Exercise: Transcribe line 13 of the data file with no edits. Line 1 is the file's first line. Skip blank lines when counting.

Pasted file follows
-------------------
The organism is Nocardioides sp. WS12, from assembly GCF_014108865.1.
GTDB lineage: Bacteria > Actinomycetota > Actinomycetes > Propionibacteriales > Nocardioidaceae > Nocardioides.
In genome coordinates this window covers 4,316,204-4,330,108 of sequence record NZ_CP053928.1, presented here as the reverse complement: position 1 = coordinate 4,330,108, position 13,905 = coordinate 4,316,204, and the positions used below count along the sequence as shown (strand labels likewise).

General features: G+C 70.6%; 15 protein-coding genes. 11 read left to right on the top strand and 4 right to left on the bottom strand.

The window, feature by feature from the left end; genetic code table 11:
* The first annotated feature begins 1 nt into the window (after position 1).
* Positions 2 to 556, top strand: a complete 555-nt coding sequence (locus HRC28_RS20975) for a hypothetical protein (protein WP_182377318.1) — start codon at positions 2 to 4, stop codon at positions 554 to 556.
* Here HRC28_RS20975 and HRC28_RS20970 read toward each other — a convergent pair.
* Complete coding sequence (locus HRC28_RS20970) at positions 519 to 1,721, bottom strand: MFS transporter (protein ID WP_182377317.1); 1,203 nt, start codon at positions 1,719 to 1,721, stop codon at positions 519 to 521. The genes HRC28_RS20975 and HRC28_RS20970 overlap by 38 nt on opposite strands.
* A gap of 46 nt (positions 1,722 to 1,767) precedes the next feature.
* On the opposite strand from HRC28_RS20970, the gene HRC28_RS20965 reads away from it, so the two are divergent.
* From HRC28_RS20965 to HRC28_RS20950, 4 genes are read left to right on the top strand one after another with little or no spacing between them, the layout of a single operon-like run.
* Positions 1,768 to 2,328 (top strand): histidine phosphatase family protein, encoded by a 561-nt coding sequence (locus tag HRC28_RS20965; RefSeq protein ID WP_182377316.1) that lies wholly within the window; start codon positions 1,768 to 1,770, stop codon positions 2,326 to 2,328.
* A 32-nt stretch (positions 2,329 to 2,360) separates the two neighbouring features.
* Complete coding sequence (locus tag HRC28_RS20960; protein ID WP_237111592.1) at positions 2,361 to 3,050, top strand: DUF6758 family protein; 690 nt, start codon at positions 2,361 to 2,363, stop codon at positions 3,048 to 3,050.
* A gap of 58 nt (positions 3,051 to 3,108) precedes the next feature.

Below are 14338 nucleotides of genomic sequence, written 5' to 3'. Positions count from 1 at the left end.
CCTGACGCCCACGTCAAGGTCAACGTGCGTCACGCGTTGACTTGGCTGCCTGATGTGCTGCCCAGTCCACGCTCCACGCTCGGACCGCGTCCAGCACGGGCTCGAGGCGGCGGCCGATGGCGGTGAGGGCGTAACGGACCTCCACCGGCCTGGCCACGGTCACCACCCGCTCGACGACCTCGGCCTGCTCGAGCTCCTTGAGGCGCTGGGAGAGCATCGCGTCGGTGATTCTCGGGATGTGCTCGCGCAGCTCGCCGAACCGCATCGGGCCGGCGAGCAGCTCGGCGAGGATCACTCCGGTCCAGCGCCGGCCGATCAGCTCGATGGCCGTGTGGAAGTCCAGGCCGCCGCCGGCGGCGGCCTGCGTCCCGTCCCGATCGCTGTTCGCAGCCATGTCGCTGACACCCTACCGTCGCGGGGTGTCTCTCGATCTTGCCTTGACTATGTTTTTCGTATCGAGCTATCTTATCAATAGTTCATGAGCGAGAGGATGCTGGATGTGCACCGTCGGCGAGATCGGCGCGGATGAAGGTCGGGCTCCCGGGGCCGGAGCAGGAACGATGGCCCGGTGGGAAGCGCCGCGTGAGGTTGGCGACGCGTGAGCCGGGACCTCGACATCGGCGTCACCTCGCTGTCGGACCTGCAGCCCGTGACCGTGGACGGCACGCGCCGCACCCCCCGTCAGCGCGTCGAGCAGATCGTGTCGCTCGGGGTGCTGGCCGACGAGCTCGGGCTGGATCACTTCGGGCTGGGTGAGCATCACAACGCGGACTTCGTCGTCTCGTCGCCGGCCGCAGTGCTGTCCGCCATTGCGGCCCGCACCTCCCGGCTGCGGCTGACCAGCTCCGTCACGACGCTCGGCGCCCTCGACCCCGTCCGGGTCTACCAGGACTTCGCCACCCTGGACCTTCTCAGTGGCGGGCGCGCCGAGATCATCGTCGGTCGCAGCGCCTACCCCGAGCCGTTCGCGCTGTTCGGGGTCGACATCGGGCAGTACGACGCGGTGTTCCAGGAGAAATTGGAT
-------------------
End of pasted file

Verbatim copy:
* Positions 1,768 to 2,328 (top strand): histidine phosphatase family protein, encoded by a 561-nt coding sequence (locus tag HRC28_RS20965; RefSeq protein ID WP_182377316.1) that lies wholly within the window; start codon positions 1,768 to 1,770, stop codon positions 2,326 to 2,328.